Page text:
Similar to EDWOSB, the Service-Disabled Veteran-Owned Small Business (SDVOSB) certification builds upon the requirements of the VOSB program mentioned above, with special set-asides being provided for qualifying contractors.

Small Disadvantaged Business (SDB)/DisadvantagedBusiness Enterprise (DBE)
As with some of the certifications mentioned above, there are both federal and state certifications for disadvantaged contractors. The Small Disadvantaged Business (SDB) program is the federal level certification, managed by the U.S. SBA. For this certification, the business in question must qualify as “small,” be fifty-one percent or greater owned by one or more disadvantaged persons, and the disadvantaged persons must be socially/economically disadvantaged. Separately, there is the Disadvantaged Business Enterprise (DBE) certification in New York State – which possesses similar, but not identical requirements.

State and Local Procurement Laws

There are several laws currently in place that are important to understand when discussing responsible bidding.

General Municipal Law Section 103. Applies to political subdivisions across the state, including, but not limited to, cities, towns, counties, and villages.  GML Section 103 requires public bodies to bid out construction projects $35,000 of value and greater and award the contract to the “lowest responsible bidder.”  Responsible is not defined in the law but guidance can be found at the NYS Comptroller’s website. 

State Finance Law.  Applies to state bodies, such at the NYS Department of Transportation and the New York State Office of Parks, Recreation, and Historic Preservation.  Contractors wishing to do business with the State are also required to be “responsible.” Learn more about those rules here.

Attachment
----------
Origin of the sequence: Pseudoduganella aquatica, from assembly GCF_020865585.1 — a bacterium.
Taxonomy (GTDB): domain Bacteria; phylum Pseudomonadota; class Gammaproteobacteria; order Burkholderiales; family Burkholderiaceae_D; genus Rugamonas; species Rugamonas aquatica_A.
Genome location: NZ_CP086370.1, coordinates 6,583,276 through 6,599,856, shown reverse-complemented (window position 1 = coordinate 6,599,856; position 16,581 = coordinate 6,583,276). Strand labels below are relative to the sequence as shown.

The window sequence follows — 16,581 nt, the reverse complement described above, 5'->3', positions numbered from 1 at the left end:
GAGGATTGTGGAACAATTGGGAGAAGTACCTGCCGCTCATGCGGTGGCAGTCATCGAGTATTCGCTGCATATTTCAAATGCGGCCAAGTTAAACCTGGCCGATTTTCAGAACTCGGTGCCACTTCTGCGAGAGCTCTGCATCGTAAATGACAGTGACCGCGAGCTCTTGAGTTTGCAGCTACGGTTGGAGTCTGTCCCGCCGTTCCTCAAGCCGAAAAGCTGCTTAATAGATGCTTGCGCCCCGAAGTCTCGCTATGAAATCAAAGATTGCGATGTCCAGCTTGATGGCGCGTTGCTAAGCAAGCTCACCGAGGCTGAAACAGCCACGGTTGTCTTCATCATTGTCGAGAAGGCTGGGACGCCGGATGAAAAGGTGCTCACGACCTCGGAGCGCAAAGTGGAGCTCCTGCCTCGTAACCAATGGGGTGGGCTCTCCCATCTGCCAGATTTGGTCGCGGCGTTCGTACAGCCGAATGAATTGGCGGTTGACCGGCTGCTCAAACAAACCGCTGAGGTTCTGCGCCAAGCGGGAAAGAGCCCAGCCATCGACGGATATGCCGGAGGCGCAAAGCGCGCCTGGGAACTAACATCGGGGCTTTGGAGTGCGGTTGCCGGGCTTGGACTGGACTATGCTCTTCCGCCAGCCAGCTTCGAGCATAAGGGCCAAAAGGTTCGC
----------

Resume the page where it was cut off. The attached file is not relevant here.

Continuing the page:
Responsible Bidding in Municipalities

Under the New York State General Municipal Law section 103, a state body has the right to award a contract to the lowest responsible bidder with a strong compliance history.Municipalities across the state have further developed responsible bidder laws to reinforce the responsible language in GML 103. 

A municipality can ensure that it awards public works contracts to responsible contractors bypassing local responsible bidder law. Such laws will specify certain criteria the contractor must follow in order to qualify for the contract. Responsible bidder laws may require contractors to submit information on its financial responsibility, and accountability. The municipality can establish standards to evaluate bids based on the stated criteria and information.

Public bodies may require bidding contractors to submit the New York State Vendor Responsibility Questionnaire, which is required by state agencies such as NYSDOT and NYS Dormitory Authority, as part of their bid process. The responsibility Questionnaire requires detailed disclosure of a contractor’s financial integrity, past performance, and past violations of certain laws. Utilizing this questionnaire is a smart way to introduce responsible bidding at a local level as many contractors are familiar with this system and have previously completed the questionnaire.

If your municipality does not currently have an individual responsible bidder law, the NYFFC will provide the support and guidance necessary to assist with the creation of a responsible bidder ordinance for your community. There is also no cost associated with the passage of a Local Responsible Bidder Laws.

Start a Campaign in your Municipality
To start a campaign in your municipality to create a responsible bidder law, please contact us.

Submit a Complaint
If you believe a company has violated the New York responsible bidding laws, please call us to submit a complaint.